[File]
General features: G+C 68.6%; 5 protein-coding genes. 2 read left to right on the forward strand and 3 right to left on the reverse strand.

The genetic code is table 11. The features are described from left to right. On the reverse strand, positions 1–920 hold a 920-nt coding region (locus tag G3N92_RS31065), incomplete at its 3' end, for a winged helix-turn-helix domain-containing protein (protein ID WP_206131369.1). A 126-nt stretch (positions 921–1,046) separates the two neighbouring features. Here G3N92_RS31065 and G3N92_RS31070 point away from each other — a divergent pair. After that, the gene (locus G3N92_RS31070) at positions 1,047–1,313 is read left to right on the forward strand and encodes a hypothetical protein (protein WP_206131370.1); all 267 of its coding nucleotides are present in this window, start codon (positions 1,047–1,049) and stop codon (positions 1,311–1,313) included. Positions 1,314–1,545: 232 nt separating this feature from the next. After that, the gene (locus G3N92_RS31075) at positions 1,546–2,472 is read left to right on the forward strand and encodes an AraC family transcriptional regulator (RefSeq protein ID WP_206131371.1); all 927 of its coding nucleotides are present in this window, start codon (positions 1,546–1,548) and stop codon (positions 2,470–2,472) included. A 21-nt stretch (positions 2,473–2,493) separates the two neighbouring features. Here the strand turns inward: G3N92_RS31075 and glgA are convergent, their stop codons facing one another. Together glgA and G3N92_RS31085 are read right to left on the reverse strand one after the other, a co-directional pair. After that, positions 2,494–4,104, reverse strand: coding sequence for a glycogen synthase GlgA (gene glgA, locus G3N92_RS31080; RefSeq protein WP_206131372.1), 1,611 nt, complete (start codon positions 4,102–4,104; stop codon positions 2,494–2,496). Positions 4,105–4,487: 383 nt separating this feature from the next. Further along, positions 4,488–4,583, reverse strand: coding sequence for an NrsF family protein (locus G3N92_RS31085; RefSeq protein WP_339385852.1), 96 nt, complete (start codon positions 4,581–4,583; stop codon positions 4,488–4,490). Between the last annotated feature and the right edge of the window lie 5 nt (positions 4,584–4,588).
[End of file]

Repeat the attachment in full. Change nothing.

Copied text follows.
General features: G+C 68.6%; 5 protein-coding genes. 2 read left to right on the forward strand and 3 right to left on the reverse strand.

The genetic code is table 11. The features are described from left to right. On the reverse strand, positions 1–920 hold a 920-nt coding region (locus tag G3N92_RS31065), incomplete at its 3' end, for a winged helix-turn-helix domain-containing protein (protein ID WP_206131369.1). A 126-nt stretch (positions 921–1,046) separates the two neighbouring features. Here G3N92_RS31065 and G3N92_RS31070 point away from each other — a divergent pair. After that, the gene (locus G3N92_RS31070) at positions 1,047–1,313 is read left to right on the forward strand and encodes a hypothetical protein (protein WP_206131370.1); all 267 of its coding nucleotides are present in this window, start codon (positions 1,047–1,049) and stop codon (positions 1,311–1,313) included. Positions 1,314–1,545: 232 nt separating this feature from the next. After that, the gene (locus G3N92_RS31075) at positions 1,546–2,472 is read left to right on the forward strand and encodes an AraC family transcriptional regulator (RefSeq protein ID WP_206131371.1); all 927 of its coding nucleotides are present in this window, start codon (positions 1,546–1,548) and stop codon (positions 2,470–2,472) included. A 21-nt stretch (positions 2,473–2,493) separates the two neighbouring features. Here the strand turns inward: G3N92_RS31075 and glgA are convergent, their stop codons facing one another. Together glgA and G3N92_RS31085 are read right to left on the reverse strand one after the other, a co-directional pair. After that, positions 2,494–4,104, reverse strand: coding sequence for a glycogen synthase GlgA (gene glgA, locus G3N92_RS31080; RefSeq protein WP_206131372.1), 1,611 nt, complete (start codon positions 4,102–4,104; stop codon positions 2,494–2,496). Positions 4,105–4,487: 383 nt separating this feature from the next. Further along, positions 4,488–4,583, reverse strand: coding sequence for an NrsF family protein (locus G3N92_RS31085; RefSeq protein WP_339385852.1), 96 nt, complete (start codon positions 4,581–4,583; stop codon positions 4,488–4,490). Between the last annotated feature and the right edge of the window lie 5 nt (positions 4,584–4,588).